“More threatening than girls with guns: teenage girls with scalpels. Gentlemen: cross your legs.”
This is almost unbearably creepy, in two different directions: however, it’s almost impossible to discuss this film in any meaningful way without spoilers, so you have been warned. The danger of online predators is well-known, and when fourteen-year old Hayley (Page) agrees to meet photographer Jeff (Wilson), who is in his thirties, alarm bells are ringing. They reach a piercing level after she goes to his house, starts drinking vodka and flirting outrageously. However, the tables are abruptly turned: she’s spiked Jeff’s drink, and he wakes to find himself tied-up, and entirely at Hayley’s mercy. He soon finds out that’s a quality she is very definitely not inclined to provide.
So, who do we sympathize with? The paedophile? Or the psychopath? Pick your poison, and it’s the kind of bravely ambivalent film I love, for Jeff is far from the usual cliched portrayal of a child-molester: rather than a sleazy old man in a dirty mac, he’s charming, well-spoken and educated. Which makes him far more dangerous, of course. Though he meets his match in Hayley, and it’s a brilliant performance by Page. We have absolutely no idea whether any of what she says is true, regarding herself (is she 14, or is that part of her act?), her family or even the apparently-damning evidence she finds of Jeff’s paedophile tendencies. The last is perhaps an error on the film’s part, since it’s at its best when we’re less certain as to whether Jeff deserves the horrible fate Hayley has in store.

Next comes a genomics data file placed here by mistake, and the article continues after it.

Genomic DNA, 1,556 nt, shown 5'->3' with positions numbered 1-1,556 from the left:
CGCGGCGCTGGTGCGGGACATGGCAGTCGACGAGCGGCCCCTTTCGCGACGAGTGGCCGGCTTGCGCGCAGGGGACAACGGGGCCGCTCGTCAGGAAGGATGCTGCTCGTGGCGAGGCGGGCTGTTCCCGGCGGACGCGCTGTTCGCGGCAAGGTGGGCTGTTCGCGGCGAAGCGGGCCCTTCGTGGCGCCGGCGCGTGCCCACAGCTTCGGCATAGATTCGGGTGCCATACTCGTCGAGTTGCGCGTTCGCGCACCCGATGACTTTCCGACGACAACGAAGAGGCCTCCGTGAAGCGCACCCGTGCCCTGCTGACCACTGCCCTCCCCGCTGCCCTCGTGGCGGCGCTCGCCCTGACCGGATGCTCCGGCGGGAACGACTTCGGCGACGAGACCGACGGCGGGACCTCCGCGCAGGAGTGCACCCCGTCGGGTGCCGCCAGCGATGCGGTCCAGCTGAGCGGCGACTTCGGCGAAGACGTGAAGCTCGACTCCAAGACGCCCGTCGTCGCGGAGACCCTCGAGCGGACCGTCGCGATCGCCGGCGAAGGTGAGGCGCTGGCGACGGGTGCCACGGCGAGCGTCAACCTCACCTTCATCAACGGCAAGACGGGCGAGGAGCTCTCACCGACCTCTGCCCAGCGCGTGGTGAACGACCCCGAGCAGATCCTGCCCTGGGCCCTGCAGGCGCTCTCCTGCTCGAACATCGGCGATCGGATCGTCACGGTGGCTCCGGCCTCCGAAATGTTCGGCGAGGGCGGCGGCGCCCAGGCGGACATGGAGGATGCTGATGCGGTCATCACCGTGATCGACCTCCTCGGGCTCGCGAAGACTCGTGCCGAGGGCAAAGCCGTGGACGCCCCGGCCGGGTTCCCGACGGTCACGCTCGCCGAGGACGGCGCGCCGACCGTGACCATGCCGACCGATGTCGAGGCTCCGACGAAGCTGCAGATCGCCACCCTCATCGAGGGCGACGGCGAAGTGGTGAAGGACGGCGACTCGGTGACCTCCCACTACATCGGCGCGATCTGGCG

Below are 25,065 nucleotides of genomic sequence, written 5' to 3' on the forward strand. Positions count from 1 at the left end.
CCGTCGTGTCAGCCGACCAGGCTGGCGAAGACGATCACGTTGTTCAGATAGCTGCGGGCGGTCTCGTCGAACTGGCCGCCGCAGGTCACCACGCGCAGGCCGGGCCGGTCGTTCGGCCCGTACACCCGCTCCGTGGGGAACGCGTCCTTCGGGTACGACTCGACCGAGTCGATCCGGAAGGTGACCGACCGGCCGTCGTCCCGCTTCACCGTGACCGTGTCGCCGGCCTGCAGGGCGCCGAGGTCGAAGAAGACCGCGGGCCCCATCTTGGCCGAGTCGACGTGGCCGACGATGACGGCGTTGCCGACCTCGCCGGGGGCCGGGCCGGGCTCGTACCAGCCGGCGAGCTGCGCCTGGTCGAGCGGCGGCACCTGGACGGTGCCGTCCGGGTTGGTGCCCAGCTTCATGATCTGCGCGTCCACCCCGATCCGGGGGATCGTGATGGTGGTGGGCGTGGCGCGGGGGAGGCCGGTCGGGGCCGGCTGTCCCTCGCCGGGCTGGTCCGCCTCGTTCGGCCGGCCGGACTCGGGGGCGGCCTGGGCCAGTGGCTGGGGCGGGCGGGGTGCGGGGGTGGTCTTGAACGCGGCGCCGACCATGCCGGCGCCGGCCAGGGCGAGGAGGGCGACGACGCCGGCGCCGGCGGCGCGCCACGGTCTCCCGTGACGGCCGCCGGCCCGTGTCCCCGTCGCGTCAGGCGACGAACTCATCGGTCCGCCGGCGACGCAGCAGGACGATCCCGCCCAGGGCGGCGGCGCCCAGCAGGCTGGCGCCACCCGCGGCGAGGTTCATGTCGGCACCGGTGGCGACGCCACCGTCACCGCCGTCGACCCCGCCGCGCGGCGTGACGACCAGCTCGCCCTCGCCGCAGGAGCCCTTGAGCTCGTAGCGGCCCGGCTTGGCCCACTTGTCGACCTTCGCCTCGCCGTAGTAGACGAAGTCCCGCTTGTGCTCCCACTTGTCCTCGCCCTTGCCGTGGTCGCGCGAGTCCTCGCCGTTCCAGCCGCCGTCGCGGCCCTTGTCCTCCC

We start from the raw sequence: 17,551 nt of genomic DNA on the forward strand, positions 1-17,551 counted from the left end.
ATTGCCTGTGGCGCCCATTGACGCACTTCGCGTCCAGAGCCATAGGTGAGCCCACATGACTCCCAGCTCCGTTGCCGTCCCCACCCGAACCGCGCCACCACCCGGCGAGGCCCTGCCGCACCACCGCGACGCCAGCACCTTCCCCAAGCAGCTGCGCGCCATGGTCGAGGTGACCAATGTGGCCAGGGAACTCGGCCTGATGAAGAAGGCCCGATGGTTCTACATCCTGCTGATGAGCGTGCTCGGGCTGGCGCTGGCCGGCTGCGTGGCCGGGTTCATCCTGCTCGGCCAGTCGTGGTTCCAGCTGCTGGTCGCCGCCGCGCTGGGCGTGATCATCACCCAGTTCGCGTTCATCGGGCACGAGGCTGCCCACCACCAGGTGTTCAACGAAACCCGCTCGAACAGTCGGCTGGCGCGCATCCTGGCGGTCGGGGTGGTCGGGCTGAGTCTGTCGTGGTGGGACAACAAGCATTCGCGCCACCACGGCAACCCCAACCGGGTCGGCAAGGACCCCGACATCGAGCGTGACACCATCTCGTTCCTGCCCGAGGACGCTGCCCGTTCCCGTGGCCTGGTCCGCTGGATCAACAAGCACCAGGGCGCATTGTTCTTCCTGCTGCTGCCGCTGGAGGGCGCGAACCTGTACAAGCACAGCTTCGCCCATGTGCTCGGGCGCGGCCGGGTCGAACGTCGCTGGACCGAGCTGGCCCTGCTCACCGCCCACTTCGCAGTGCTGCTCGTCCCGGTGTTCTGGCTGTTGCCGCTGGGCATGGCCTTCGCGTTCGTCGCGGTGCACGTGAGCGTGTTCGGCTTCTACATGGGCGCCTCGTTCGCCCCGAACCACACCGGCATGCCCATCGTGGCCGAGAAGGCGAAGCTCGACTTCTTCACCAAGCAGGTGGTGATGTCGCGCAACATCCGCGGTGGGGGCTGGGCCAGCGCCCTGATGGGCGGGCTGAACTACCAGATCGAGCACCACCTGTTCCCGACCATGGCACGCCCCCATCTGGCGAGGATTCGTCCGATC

Oh, yes: horrible. Armed only with a medical textbook, a bag of ice and some sharp objects, she prepares to make sure that Jeff will not bother any other little girls again. Cue the film’s second, and most critical, mis-step, as it pulls a punch which would have made this an instant evil classic – you sense Takashi Miike, whose Audition this most closely resembles, might not have backed off. From here, the film does stray into implausible territory, with Jeff spurning several chances to escape, or overpower Hayley [who looks about 95 pounds]. However, that doesn’t really diminish from a film that has the guts to ask a lot of questions which seem to have easy answers, and then confront us with a reality that makes things more complex than we’d wish.
Dir: David Slade
Star: Ellen Page, Patrick Wilson